Fritz and Franz jig - Part 1


This simple jig with a funny name is a clever and useful aid capable of dealing with difficult tasks with great safety. It is a holding device set on the Sliding Table that is like an extra pair of hands to keep your own well clear of the running blade.

Rather than describing its many features and capabiites we suggest that you have a look at: www.youtube.com/watch?v=DqzVglze9Nk. The audio is in German but the video tells the whole story by itself. It is promoted by BGHM (BerufsGenossenschaft Holz und Metall) a German insurance and safety institute.

The construction is very simple as you can see in the photos at left. Two 18mm MDF boards, 10cm and 20cm wide respectively. Their front edges receive a strip of wood to make them about 38mm tall (in my case). This depends on the width of the rubber strips you may be able to obtain. These rubber strips are attached with contact cement and securely hold the material being cut.

All the parts you see on the sliding table (between Fritz and Franz) were cut using the jig. Notice that I was even able to cut a circle sector in two with complete safety as well as the four very small cubes.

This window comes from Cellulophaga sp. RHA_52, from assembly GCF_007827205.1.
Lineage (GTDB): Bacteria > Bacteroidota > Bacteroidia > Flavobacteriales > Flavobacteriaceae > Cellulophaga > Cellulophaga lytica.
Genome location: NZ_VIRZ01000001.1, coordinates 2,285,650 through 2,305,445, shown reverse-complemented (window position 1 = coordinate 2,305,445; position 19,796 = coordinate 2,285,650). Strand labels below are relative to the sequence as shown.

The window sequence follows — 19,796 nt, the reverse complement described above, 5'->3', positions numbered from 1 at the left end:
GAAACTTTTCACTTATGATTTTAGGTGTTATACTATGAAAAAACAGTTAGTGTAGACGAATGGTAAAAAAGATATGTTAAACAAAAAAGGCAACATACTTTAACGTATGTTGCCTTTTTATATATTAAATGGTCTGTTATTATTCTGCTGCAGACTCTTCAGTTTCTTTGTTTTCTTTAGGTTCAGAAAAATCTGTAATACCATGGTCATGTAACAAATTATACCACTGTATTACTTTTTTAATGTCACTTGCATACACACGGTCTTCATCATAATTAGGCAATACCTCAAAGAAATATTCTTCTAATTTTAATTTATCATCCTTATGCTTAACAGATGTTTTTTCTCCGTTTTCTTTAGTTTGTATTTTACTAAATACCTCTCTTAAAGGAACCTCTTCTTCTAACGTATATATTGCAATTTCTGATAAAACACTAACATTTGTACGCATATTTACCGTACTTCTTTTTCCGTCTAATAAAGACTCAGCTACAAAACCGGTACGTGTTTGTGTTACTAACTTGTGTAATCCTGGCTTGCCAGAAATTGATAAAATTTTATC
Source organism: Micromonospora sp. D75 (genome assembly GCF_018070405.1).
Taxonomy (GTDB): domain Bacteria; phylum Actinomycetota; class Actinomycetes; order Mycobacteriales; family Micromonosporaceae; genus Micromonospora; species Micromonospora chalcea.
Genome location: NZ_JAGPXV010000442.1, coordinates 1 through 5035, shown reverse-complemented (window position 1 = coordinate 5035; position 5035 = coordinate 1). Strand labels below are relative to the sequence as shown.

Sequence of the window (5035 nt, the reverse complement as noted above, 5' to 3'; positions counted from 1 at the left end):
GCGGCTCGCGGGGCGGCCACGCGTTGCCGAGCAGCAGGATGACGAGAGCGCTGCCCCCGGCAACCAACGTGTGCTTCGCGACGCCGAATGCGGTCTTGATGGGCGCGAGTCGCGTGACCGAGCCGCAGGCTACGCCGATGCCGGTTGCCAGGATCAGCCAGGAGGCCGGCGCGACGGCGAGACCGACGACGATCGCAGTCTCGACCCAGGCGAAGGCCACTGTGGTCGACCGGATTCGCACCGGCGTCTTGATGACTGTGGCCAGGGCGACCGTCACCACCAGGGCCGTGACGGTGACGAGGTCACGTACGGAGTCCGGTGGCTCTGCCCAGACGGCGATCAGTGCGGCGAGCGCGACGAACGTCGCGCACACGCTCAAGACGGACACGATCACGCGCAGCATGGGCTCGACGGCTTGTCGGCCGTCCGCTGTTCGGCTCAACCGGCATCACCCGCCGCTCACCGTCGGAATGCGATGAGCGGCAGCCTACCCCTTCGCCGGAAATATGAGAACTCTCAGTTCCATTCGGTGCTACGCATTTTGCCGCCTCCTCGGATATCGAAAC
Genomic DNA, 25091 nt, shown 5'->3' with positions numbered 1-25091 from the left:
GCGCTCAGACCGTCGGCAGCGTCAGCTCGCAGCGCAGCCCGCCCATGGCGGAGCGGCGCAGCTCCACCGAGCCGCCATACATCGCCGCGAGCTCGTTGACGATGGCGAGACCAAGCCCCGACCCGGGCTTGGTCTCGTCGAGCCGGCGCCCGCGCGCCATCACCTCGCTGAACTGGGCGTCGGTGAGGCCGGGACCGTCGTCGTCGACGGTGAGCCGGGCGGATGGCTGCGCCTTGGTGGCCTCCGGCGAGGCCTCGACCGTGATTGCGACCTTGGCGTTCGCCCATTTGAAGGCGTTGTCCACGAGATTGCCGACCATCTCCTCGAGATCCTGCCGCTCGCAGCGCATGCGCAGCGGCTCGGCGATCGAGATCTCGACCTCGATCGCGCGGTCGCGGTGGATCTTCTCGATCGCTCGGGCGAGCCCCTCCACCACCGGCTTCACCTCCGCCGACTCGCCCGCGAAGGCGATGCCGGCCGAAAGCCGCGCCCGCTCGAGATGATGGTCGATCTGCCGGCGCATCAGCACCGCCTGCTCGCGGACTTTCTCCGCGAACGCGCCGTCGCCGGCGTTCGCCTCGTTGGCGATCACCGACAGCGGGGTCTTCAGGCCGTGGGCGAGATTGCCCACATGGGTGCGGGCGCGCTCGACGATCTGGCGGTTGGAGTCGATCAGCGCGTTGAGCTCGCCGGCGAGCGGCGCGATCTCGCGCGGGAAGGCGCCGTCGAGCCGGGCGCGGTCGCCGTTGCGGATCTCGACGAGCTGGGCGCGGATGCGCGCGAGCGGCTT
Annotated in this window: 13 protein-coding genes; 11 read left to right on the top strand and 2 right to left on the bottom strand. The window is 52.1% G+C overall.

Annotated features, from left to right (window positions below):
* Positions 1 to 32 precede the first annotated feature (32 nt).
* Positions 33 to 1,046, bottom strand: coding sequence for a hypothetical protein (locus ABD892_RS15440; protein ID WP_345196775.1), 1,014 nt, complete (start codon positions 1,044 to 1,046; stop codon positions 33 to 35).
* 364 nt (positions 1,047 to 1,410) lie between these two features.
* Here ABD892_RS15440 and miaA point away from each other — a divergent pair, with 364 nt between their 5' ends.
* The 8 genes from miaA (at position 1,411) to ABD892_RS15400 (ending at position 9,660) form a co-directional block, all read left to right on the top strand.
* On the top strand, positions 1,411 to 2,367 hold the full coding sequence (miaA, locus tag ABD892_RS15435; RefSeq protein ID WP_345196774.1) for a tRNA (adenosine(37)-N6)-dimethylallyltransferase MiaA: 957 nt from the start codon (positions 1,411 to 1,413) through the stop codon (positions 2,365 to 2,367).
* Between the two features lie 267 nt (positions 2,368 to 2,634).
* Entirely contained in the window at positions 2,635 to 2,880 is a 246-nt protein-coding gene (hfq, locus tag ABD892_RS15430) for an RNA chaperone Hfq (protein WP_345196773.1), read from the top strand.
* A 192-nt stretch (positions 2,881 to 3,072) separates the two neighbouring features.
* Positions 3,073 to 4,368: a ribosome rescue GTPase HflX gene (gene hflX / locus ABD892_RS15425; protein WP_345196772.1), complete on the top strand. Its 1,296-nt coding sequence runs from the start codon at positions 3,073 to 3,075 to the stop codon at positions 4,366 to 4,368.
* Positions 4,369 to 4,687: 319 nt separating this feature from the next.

Let's call Fritz the narrower half which is stationary and rests against the Outrigger Fence. The wider board will the be called Franz and is free to slide until the workpiece is securely gripped between both.

This second photo shows a workpiece roughly 20mm square and about 150mm long. The Rip Fence is set to cut a 5mm thick strip. Note that I slid the fence towards the front of the saw so that its far end is in line with the center of the blade.

To make the cut, press the workpiece agains the Rip Fence and grip it between Fritz and Franz. Start the saw and push the Sliding Table with the handle on Franz. The 5mm thick strip will be free to fall to the right of the blade once the cut is finished since it cannot be trapped by the fence.

Crosscutting is just as easy, the fence being used as a stop block enabling to cut very small parts to equal length.

Both parts of the jig have hardwood strips that fit into the T-Track groove to precisely locate them squarely in place. These strip should fit snugly in the slot but still must allow the parts to slide freely. Use small woodscrews to attach them. Do not use glue, otherwise it will be difficult to replace them if worn with use.

The boards should be cut slightly longer on the blade side, installed in place and trimmed to length. This provides both a reference as to where the workpiece will be cut and splinter free crosscuts.

The handle is located approximately on top of the T-Track groove and at an angle to grasp it comfortably.

This completes the first part of this article. In next installments I will describe how to add a few features to increase the usability of this interesting jig.

[ Part 1 | Part 2 | Part 3 | Part 4 ]



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